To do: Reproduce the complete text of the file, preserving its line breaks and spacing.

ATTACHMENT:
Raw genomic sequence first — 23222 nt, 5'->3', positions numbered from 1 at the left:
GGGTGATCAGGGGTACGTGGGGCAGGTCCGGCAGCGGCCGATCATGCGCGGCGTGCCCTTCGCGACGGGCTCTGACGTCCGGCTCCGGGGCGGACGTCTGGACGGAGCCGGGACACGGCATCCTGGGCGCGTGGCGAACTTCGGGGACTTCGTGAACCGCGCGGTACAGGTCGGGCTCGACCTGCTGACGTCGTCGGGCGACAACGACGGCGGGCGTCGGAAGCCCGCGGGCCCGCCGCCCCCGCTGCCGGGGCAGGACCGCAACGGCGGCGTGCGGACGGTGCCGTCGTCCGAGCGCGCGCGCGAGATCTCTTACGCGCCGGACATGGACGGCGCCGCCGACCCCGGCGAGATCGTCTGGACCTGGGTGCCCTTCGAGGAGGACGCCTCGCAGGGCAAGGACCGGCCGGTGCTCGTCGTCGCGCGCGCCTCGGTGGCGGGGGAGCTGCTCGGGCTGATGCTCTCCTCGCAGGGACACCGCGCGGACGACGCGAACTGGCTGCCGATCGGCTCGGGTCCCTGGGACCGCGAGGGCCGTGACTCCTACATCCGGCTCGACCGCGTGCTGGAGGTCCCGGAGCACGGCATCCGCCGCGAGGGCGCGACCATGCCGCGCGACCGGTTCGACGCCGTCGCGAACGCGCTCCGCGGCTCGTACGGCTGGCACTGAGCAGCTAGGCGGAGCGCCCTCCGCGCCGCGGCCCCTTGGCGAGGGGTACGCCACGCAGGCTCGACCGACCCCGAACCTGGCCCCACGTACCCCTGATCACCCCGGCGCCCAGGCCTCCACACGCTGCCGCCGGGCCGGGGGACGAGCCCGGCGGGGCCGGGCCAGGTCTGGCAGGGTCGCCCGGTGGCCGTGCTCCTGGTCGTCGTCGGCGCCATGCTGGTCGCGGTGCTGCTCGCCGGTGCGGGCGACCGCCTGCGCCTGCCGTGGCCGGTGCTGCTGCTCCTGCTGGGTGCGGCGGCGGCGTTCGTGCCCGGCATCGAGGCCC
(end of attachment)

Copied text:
Raw genomic sequence first — 23222 nt, 5'->3', positions numbered from 1 at the left:
GGGTGATCAGGGGTACGTGGGGCAGGTCCGGCAGCGGCCGATCATGCGCGGCGTGCCCTTCGCGACGGGCTCTGACGTCCGGCTCCGGGGCGGACGTCTGGACGGAGCCGGGACACGGCATCCTGGGCGCGTGGCGAACTTCGGGGACTTCGTGAACCGCGCGGTACAGGTCGGGCTCGACCTGCTGACGTCGTCGGGCGACAACGACGGCGGGCGTCGGAAGCCCGCGGGCCCGCCGCCCCCGCTGCCGGGGCAGGACCGCAACGGCGGCGTGCGGACGGTGCCGTCGTCCGAGCGCGCGCGCGAGATCTCTTACGCGCCGGACATGGACGGCGCCGCCGACCCCGGCGAGATCGTCTGGACCTGGGTGCCCTTCGAGGAGGACGCCTCGCAGGGCAAGGACCGGCCGGTGCTCGTCGTCGCGCGCGCCTCGGTGGCGGGGGAGCTGCTCGGGCTGATGCTCTCCTCGCAGGGACACCGCGCGGACGACGCGAACTGGCTGCCGATCGGCTCGGGTCCCTGGGACCGCGAGGGCCGTGACTCCTACATCCGGCTCGACCGCGTGCTGGAGGTCCCGGAGCACGGCATCCGCCGCGAGGGCGCGACCATGCCGCGCGACCGGTTCGACGCCGTCGCGAACGCGCTCCGCGGCTCGTACGGCTGGCACTGAGCAGCTAGGCGGAGCGCCCTCCGCGCCGCGGCCCCTTGGCGAGGGGTACGCCACGCAGGCTCGACCGACCCCGAACCTGGCCCCACGTACCCCTGATCACCCCGGCGCCCAGGCCTCCACACGCTGCCGCCGGGCCGGGGGACGAGCCCGGCGGGGCCGGGCCAGGTCTGGCAGGGTCGCCCGGTGGCCGTGCTCCTGGTCGTCGTCGGCGCCATGCTGGTCGCGGTGCTGCTCGCCGGTGCGGGCGACCGCCTGCGCCTGCCGTGGCCGGTGCTGCTGCTCCTGCTGGGTGCGGCGGCGGCGTTCGTGCCCGGCATCGAGGCCC